Out back, a spacious patio offers ample seating for drinking, dining and stargazing (or eye candy-gazing) through the twinkle of overhead light strings. • High Rooftop Lounge When it’s crowded, the High Rooftop Lounge at Hotel Erwin is a prime spot for making friends (or more?). There can be a line to get in, a line to get drinks, and a line to snag one of the roof’s prime seating areas. This all translates into prime flirting opportunities with that cute guy or girl standing in line behind you, which might turn into a shared cabana while you watch the sunset over the Santa Monica skyline.
Bonus: If you make a connection, there's always a romantic stroll on the beach just steps away. • Upstairs Look good—but not like you're trying too hard—when visiting Upstairs, a Moroccan oasis perched atop the trendy Ace Hotel. A sluggish elevator is your key to getting inside (or rather, outside) the buzzing, open-air roof deck, swathed in an exotic canopy and scattered with hip Downtowners clutching plastic cups—just precaution due to the pint-sized dipping pool off to the side (You’d be surprised at how many people can fit into it after a few drinks.).
A DJ in shades (despite the near-midnight hour) spins cool electronic beats as the city lights glitter below. It’s definitely one of the better rooftop lounges in L.A., mainly because of the surplus of seating and attractive clientele. • The Bungalow Brent Bolthouse brings Hollywood to Santa Monica's Fairmont Hotel with this indoor/outdoor bar and lounge, a veritable watering hole for Westside bros and ladies who look Coachella-ready at all times.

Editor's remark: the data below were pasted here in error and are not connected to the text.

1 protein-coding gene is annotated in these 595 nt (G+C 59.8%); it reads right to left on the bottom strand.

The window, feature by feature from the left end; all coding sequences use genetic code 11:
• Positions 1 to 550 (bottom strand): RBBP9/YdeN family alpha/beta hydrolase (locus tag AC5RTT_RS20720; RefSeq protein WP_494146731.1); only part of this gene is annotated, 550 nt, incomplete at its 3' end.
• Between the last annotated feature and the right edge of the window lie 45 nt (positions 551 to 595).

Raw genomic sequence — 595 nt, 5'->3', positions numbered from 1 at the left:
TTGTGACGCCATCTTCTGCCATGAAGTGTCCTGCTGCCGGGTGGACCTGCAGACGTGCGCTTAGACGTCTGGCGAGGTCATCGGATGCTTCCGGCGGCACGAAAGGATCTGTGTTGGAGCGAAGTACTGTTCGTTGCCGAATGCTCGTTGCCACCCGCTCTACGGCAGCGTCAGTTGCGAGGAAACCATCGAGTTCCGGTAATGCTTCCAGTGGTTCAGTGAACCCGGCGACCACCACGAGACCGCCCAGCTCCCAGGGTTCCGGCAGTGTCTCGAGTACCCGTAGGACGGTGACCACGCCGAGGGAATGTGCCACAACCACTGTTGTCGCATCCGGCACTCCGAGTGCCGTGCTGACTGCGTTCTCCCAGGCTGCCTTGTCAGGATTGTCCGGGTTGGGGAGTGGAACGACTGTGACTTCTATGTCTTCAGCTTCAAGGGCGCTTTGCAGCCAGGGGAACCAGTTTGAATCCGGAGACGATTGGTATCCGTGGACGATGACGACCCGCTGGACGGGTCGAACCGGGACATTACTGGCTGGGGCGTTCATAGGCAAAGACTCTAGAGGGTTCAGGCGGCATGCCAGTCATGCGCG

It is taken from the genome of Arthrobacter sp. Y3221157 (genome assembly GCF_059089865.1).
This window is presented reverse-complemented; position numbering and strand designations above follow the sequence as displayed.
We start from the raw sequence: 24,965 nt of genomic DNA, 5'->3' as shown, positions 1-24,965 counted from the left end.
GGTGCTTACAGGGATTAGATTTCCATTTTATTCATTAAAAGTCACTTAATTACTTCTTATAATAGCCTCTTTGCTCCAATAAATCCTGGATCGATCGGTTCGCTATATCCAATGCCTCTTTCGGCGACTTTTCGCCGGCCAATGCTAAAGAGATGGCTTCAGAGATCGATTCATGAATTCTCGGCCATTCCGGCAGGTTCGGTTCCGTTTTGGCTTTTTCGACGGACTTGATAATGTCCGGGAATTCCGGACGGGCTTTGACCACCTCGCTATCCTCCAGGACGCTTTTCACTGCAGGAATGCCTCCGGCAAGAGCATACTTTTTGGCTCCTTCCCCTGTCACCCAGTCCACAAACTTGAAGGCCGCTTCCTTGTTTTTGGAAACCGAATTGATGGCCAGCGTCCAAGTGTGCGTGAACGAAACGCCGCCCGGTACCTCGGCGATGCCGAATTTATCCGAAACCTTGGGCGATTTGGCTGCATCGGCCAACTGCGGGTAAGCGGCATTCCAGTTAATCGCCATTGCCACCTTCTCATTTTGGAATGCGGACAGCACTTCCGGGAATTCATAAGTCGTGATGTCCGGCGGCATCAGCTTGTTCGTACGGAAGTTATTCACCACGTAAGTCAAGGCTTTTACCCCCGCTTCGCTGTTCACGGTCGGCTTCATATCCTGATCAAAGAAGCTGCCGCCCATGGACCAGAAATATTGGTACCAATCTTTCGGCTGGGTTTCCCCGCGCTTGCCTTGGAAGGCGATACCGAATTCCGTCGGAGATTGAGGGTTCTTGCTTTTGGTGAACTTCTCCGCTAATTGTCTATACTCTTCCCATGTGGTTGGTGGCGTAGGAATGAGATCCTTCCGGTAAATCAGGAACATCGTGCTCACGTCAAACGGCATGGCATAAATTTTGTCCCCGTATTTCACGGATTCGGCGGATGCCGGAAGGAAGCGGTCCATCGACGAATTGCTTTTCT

Think: tree house hideaway by the Pacific, clad with an outdoor fire pit, pool table, dart boards, ping-pong table and pricey specialty drinks that set the mood (and get you in the mood) for a Baja getaway.
It's a weekend house-party Friday and Saturday nights and Sunday afternoons, but if you want to keep the sleaze factor to a minimum, aim for a weeknight visit.
From the beach to downtown and everywhere in between, the culinary offerings in are literally endless. You'll find dining choices on almost every block – and food trucks pulled up to the curb, too. It's a city of blended nationalities (with people from 140 countries who speak over 200 different languages at last count), which means every ethnic group is represented. It's the heart of California cuisine, a unique fusion of French, Italian, Mexican, Chinese, Japanese and other gastronomies, with a focus on fresh, locally sourced ingredients.
Famed chefs like Wolfgang Puck, Nobu Matsuhisa and Joachim Splichal call the city home, along with plenty of "Top Chef" and Food Network stars. Southern California is even the birthplace of some of the world's most famous fast-food joints, including McDonald's and In-and-Out.